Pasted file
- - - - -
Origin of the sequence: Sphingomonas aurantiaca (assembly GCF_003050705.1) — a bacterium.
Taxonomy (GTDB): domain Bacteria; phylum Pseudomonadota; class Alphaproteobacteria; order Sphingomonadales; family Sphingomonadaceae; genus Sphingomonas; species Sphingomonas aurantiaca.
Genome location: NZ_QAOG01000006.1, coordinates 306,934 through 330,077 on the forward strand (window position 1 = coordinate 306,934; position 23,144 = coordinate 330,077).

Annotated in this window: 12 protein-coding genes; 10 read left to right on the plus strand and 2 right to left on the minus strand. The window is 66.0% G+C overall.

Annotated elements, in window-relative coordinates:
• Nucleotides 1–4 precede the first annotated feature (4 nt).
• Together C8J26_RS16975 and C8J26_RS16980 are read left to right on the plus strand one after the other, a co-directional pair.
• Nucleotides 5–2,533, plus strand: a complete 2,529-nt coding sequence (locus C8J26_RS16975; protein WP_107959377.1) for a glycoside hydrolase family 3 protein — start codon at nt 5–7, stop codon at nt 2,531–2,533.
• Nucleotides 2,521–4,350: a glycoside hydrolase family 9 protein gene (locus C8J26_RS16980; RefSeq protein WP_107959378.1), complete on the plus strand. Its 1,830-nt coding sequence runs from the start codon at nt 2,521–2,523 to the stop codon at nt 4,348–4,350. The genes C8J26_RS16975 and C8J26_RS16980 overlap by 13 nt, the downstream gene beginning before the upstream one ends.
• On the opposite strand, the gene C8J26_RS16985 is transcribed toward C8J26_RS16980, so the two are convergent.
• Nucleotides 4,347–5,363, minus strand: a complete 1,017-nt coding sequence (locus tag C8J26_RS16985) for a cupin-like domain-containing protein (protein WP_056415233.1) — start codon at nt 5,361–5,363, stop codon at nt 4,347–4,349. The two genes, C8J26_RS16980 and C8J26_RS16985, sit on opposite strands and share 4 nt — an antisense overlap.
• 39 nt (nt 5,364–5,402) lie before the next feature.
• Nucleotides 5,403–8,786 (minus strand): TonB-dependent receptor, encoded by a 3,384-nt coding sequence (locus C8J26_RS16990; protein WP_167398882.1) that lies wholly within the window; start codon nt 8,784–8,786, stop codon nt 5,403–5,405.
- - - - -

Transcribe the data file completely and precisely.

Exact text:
Origin of the sequence: Sphingomonas aurantiaca (assembly GCF_003050705.1) — a bacterium.
Taxonomy (GTDB): domain Bacteria; phylum Pseudomonadota; class Alphaproteobacteria; order Sphingomonadales; family Sphingomonadaceae; genus Sphingomonas; species Sphingomonas aurantiaca.
Genome location: NZ_QAOG01000006.1, coordinates 306,934 through 330,077 on the forward strand (window position 1 = coordinate 306,934; position 23,144 = coordinate 330,077).

Annotated in this window: 12 protein-coding genes; 10 read left to right on the plus strand and 2 right to left on the minus strand. The window is 66.0% G+C overall.

Annotated elements, in window-relative coordinates:
• Nucleotides 1–4 precede the first annotated feature (4 nt).
• Together C8J26_RS16975 and C8J26_RS16980 are read left to right on the plus strand one after the other, a co-directional pair.
• Nucleotides 5–2,533, plus strand: a complete 2,529-nt coding sequence (locus C8J26_RS16975; protein WP_107959377.1) for a glycoside hydrolase family 3 protein — start codon at nt 5–7, stop codon at nt 2,531–2,533.
• Nucleotides 2,521–4,350: a glycoside hydrolase family 9 protein gene (locus C8J26_RS16980; RefSeq protein WP_107959378.1), complete on the plus strand. Its 1,830-nt coding sequence runs from the start codon at nt 2,521–2,523 to the stop codon at nt 4,348–4,350. The genes C8J26_RS16975 and C8J26_RS16980 overlap by 13 nt, the downstream gene beginning before the upstream one ends.
• On the opposite strand, the gene C8J26_RS16985 is transcribed toward C8J26_RS16980, so the two are convergent.
• Nucleotides 4,347–5,363, minus strand: a complete 1,017-nt coding sequence (locus tag C8J26_RS16985) for a cupin-like domain-containing protein (protein WP_056415233.1) — start codon at nt 5,361–5,363, stop codon at nt 4,347–4,349. The two genes, C8J26_RS16980 and C8J26_RS16985, sit on opposite strands and share 4 nt — an antisense overlap.
• 39 nt (nt 5,364–5,402) lie before the next feature.
• Nucleotides 5,403–8,786 (minus strand): TonB-dependent receptor, encoded by a 3,384-nt coding sequence (locus C8J26_RS16990; protein WP_167398882.1) that lies wholly within the window; start codon nt 8,784–8,786, stop codon nt 5,403–5,405.